Ricotta is a smooth, unripened Italian cheese with a creamy, subtly sweet taste. Low in fat and high in protein, this cheese is uniquely versatile and has long been a favourite of chefs and home cooks for far more than lasagna and pasta fillings. Spread it on toast or use it as a light and delicious layer in a cake or try these exceptionally light ricotta fritters from Chef Mark McEwan.
Traditional ricotta cheese is made by several Ontario cheesemakers, but Chef Mark also shares his recipe for housemade ricotta cheese to give you end-to-end bragging rights.
In a largesaucepan, heat 2 inches of vegetable oil to 375°F (185°C). Set a large wire rack over a baking sheet, top with paper towels and position it near the saucepan.
Meanwhile, in a large bowl, beat the eggs, granulated sugar and vanilla with a wooden spoon.Add the ricotta and beat until smooth. Add the flour and baking powder and beat just until blended.
Using a very small ice cream scoop or 2 teaspoons, slide 8 walnut-sizedrounds of batter into the hot oil. Fry over moderate heat until deep golden all over and cooked through, about 3 to 4 minutes.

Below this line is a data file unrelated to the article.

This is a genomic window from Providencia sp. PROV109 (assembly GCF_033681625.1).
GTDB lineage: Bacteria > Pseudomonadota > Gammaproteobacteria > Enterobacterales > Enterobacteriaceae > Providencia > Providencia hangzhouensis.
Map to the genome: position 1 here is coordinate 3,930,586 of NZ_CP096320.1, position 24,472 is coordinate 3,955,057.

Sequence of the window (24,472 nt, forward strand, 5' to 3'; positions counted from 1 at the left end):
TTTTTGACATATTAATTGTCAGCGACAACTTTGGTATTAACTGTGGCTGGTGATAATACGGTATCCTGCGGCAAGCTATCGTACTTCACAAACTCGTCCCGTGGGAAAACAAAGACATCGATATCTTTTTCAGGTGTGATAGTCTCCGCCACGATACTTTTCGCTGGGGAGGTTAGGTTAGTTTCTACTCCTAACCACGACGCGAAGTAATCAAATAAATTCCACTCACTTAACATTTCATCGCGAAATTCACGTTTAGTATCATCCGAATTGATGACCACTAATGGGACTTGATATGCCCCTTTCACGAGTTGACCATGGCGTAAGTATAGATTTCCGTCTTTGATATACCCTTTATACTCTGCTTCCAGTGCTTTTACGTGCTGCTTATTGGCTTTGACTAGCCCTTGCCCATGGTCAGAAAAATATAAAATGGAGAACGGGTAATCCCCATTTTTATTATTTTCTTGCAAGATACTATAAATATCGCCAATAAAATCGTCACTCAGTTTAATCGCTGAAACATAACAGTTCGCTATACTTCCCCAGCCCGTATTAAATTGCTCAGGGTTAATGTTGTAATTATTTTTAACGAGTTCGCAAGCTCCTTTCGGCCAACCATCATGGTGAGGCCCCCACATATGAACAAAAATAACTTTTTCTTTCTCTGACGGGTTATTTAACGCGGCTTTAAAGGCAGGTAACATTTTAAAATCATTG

Using a slotted spoon, transfer the fritters to the rack to drain. Continue frying the remaining fritters in batches of 8. Arrange the fritters on a platter and dust well with confectioners' sugar.
Add cream and milk to heavy bottom pan.
Set the stove to medium-high heat.
Bring the milk mixture to a temperature of 190°F (85°C); just before a simmer.
Mix the lemon juice and salt together, then slowly stir into the hot milk mixture.
Continue to stir the milk until you can seethe milk separatingfrom water and turninginto curd.
Strain the curd using the strainer or cheeseclothand let it strain for about 15 to 20 minutes (the longer you strain,the thicker the cheese).
Transfer the cheese toa plastic container and store in the fridgefor up to 2 weeks.